The next installment of my ‘Why I…’ post series about people’s interests is written by Kate, my lovely English teacher friend…
The question ‘why do I teach’ is one that, in all honesty, I often struggle to answer but one that regularly plagues my mind.
I am twenty-eight years old; I have only been teaching for four years and yet I often consider leaving the profession. And I am not the only one. This country is on the verge of an educational crisis: more teachers are leaving the profession than ever before and there is a record-low of applicants for teacher-training courses. It seems that nobody wants to teach anymore.
“But teachers get such long holidays,” is the response you often get. But what people often don’t realise is that a teacher’s holiday is not a holiday in the true sense of the word. For instance, we are currently in the two-week Easter holiday. In that time I have marked 90 assessments, 60 practice GCSE exam papers and two sets of A-level coursework. I have planned and created resources for lessons, written a scheme of work, have started to map out how we will teach the new GCSE curriculum in September and spent two days in school providing year 11 with extra revision sessions. All in the ‘holidays’.
During term time, I work a minimum of ten hours a day, often seven days a week. I teach, plan, write reports, input data, supervise detentions and mark work on a daily basis. It is without a doubt a difficult job, not only in terms of the workload, but it can also be physically and emotionally draining and is often a thankless task.
And yet I continue to teach. Not because I can’t think of anything else to do, or I can’t think of any other career I could have, but because teaching matters. Because children matter.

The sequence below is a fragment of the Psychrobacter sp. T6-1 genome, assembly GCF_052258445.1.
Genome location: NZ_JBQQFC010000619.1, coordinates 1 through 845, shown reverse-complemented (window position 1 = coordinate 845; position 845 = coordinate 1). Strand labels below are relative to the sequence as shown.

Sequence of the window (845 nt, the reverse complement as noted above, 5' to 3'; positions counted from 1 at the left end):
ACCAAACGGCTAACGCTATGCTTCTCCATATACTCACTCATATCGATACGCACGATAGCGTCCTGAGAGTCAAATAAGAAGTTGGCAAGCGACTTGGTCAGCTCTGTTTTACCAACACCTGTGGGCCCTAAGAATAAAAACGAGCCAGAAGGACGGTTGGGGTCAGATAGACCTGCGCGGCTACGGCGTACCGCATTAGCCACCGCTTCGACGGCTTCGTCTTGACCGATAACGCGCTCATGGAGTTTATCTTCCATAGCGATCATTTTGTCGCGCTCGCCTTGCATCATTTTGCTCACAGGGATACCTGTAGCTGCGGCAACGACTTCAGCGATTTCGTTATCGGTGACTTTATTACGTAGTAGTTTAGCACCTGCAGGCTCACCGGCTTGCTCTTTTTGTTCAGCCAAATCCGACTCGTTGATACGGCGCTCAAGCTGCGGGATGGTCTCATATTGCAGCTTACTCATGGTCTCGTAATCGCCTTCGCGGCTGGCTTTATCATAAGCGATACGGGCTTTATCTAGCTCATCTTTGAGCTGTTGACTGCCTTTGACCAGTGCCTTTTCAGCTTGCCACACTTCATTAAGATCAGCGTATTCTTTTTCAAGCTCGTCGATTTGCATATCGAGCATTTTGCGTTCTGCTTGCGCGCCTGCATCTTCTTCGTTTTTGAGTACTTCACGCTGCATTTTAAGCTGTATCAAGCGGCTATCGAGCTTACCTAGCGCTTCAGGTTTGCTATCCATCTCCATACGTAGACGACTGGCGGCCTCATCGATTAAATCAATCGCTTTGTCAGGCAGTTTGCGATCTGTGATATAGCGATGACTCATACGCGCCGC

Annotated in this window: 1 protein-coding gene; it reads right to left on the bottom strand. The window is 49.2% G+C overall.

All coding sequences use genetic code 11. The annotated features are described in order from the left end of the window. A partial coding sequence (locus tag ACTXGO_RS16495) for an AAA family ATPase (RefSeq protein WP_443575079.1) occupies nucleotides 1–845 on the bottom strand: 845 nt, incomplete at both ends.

I originally entered the teaching profession young and enthusiastic with the desire to inspire children, to foster a love of English amongst my pupils, to be the teacher Robin Williams played in ‘The Dead Poets Society.’ Yet I discovered that that was nothing but idealism. Yes, it is what every teacher aspires to be, and I do hope that one day I can inspire at least one person, the way in which two of my teachers inspired me, but I have come to the understanding that whether I ever achieve that, knowingly or not, there are other, less obvious things that matter.
When I ask a child, with genuine interest, how they are, I may have been the only person who bothered to ask. When I praise a child for something, that may be the only compliment they receive that day. When I mark a child’s work, I have invested time in showing that they matter and that what they write is important and worth reading. I help children identify what they are good at and where their strengths lie as well as giving the tools to help them progress. I manage behaviour and give boundaries so that children see the difference between right and wrong, even if they’re not exposed to it at home. I teach children so that they can achieve their potential and pass their exams, so that they can successfully go onto the next stage in life and pick the career they choose.
I know I won’t be in this profession forever. But the answer to the question ‘Why do I teach’ is at the end of the day quite simple: because it matters.